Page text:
You might consider taking these exams for your own personal use in gauging your level. There are many sources for language proficiency standards assessment. The following provide widely recognized and reputable standards:
- ACTFL OPI (Proficiency in 48 languages)
- DLPT: Defense Language Proficiency Test (exams for military positions)
- Goethe Institute (German proficiency)
- JLPT (Japanese Proficiency)
- SOPI (Spanish Proficiency)
ACTFL offers oral proficiency testing in more than 65 languages and writing proficiency testing in 12 languages. The ACTFL Oral Proficiency Interview (OPI) is recommended for college credit by the American Council on Education (ACE). ACTFL also provides testing support for the U.S. Department of Defense. The ACTFL OPI and the Writing Proficiency Test are recognized by a number of state certification boards for teacher licensure.
ACTFL currently offers a number of options for assessing speaking (interpersonal) and writing (presentational). ACTFL assessments determine functional language ability as described in the ACTFL Proficiency Guidelines. ACTFL proficiency tests are currently being used worldwide by academic institutions, government agencies, and private corporations for purposes such as: academic placement, student assessment, program evaluation, professional certification, hiring, and promotional qualification. Teacher certification boards in some states require evidence of spoken and written language competency as demonstrated through official ACTFL ratings. More than 12,000 ACTFL tests are conducted yearly through the ACTFL Testing Program.
ACTFL Assessment testing options range from Oral Proficiency Interviews to the Advanced Level Check which is a functional test that determines whether the candidate meets minimum requirements for rating. They also offer the Writing Proficiency Test (WPT) which encompasses specific writing tasks. There are currently 10 ACTFL language proficiency ratings that range from Novice Low to Superior. If you are asked by a potential employer to take any of the ACTFL Language Proficiency Exams, you should consult their site for suggestions on preparing, and also consult your language department advisor.
For more information on ACTFL Testing or to schedule an ACTFL Proficiency Test, contact: Language Testing International.
Visit American Council for the Teaching of Foreign Languages for further information about the ACTFL Guidelines.
DLPT (Defense Language Proficiency Test)
There are several jobs in the military which require fluency in a world language. The Department of Defense and many other military divisions use tests to determine eligibility.
The Defense Language Proficiency Test (DLPT). This test is designed for individuals who are already fluent in a specific world language needed by the military. Quite simply, it tests the individual's current knowledge of a specific language. The test results in a language proficiency rating of 0, 0+ 1, 1+, 2, 2+, or 3, with three being the highest. The version of the test commonly given at locations other than the Defense Language Institute, measures only reading and listening ability.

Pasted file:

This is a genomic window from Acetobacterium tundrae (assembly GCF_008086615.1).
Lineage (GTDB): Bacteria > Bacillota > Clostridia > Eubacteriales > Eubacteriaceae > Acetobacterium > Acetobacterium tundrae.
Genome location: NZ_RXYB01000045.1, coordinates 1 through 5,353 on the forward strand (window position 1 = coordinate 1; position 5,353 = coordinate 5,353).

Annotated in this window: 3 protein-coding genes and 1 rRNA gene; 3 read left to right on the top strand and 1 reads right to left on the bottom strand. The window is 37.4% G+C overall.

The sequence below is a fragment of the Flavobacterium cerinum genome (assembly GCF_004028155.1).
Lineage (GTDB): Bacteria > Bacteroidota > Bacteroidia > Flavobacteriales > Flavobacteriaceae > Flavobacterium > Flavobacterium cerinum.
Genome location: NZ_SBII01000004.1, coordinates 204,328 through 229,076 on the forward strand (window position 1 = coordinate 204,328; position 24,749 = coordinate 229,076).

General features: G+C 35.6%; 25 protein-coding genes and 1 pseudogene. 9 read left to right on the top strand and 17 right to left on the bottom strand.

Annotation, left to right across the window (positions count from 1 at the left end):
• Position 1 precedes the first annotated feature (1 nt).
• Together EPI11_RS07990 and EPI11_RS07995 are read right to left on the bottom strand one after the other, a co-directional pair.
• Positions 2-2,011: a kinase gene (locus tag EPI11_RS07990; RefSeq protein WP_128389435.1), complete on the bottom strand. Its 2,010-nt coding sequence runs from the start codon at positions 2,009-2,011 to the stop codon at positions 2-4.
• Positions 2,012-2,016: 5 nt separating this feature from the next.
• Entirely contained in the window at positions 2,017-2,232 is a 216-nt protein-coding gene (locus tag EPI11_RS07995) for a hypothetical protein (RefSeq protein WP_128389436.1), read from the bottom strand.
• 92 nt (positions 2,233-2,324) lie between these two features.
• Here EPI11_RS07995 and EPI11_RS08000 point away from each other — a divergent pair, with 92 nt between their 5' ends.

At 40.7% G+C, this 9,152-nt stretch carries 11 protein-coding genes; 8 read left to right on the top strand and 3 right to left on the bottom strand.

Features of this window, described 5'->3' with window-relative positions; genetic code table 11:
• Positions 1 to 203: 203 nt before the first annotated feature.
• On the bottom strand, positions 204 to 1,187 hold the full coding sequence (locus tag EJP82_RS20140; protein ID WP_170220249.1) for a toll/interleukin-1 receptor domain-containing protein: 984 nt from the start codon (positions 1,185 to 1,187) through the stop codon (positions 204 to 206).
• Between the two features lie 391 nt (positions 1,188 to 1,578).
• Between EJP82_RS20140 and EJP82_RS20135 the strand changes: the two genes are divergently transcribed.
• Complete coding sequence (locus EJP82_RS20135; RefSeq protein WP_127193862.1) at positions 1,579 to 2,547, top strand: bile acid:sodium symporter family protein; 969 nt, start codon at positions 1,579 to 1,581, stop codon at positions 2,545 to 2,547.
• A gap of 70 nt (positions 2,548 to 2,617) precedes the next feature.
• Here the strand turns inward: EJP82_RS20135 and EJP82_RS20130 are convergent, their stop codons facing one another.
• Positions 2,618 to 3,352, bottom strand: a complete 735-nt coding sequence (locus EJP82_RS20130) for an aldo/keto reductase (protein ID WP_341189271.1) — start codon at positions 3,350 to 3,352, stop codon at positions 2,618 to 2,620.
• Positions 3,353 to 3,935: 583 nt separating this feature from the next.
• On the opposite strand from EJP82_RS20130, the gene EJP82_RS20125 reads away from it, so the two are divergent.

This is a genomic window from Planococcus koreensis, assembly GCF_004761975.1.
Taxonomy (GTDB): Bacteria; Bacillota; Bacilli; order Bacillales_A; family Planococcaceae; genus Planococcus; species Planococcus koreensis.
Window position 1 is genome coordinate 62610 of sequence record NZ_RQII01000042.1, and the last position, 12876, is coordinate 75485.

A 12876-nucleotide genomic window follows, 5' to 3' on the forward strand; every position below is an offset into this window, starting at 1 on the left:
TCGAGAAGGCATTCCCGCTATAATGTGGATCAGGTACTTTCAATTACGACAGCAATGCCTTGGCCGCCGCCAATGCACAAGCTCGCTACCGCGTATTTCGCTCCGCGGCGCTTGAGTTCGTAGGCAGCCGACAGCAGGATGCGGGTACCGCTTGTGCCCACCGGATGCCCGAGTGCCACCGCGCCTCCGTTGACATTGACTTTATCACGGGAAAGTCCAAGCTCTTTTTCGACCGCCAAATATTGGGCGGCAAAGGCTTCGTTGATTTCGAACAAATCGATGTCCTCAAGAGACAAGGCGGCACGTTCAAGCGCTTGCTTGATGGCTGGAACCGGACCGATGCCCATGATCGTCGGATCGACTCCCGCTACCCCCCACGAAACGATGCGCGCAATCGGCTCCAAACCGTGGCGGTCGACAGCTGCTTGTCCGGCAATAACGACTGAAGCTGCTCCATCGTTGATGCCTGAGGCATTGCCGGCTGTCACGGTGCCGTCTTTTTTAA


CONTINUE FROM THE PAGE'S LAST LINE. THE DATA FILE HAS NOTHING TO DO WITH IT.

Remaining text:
Many posted positions with a division of the military require a rating of 3/3, or 3 on the reading portion and 3 on the listening. (Speaking also requires a score of 3 if administered)
The newest version of the DLPT (version V) measures language ability on a scale of 0 through 5+, but it will be a few years before this version is available for all tested languages.
Adapted from: http://www.dliflc.edu/resources/dlpt-guides/
Goethe Institute (German proficiency)
The Goethe Institute provides internationally accredited language testing to determine proficiency level in German in business, professional and general categories. Exam Centers are located at many universities worldwide. Goethe also offer customized courses for exam preparation.
Visit the Goethe Instutute for information about their examinations.
JLPT (Japanese proficiency)
As the number of people studying Japanese is rapidly increasing worldwide, so are the opportunities to put their skills to use in a wide variety of careers. This has led to the demand among the students of Japanese for the establishment of a venue by which their language proficiency can be certified. The Japanese-Language Proficiency Test is conducted both in Japan and outside Japan to evaluate and certify the language proficiency of primarily non-native speakers of Japanese.The test is administered by Japan Education Exchanges and Services inside Japan, and by the Japan Foundation outside Japan. The test has four different levels; the examinee can choose the level that best matches his or her ability and training. Each test is made up of three sections: writing-vocabulary; listening; reading-grammar.
For further information about the Japanese JLPT exams, visit the corresponding Japanese website (in japanese).
SOPI (Spanish proficiency)
The Simulated Oral Proficiency Interview (SOPI) is a type of tape-mediated test of speaking proficiency. All SOPI items are based on the speaking proficiency guidelines of the American Council on the Teaching of Foreign Languages (ACTFL). The test is presented to examinees via a test booklet and a master tape. It can be administered individually by anyone using two tape recorders. It can also be used in a language laboratory setting to test groups.
Professional test developers at the Center for Applied Linguistics, working with leaders in the field of world language education, have carefully designed the SOPIs to elicit a representative performance sample of an examinee's speech in a short period of time. The test is intended for students at proficiency levels from Novice-High to Superior.
For further information about the Spanish SOPI exams, visit this site.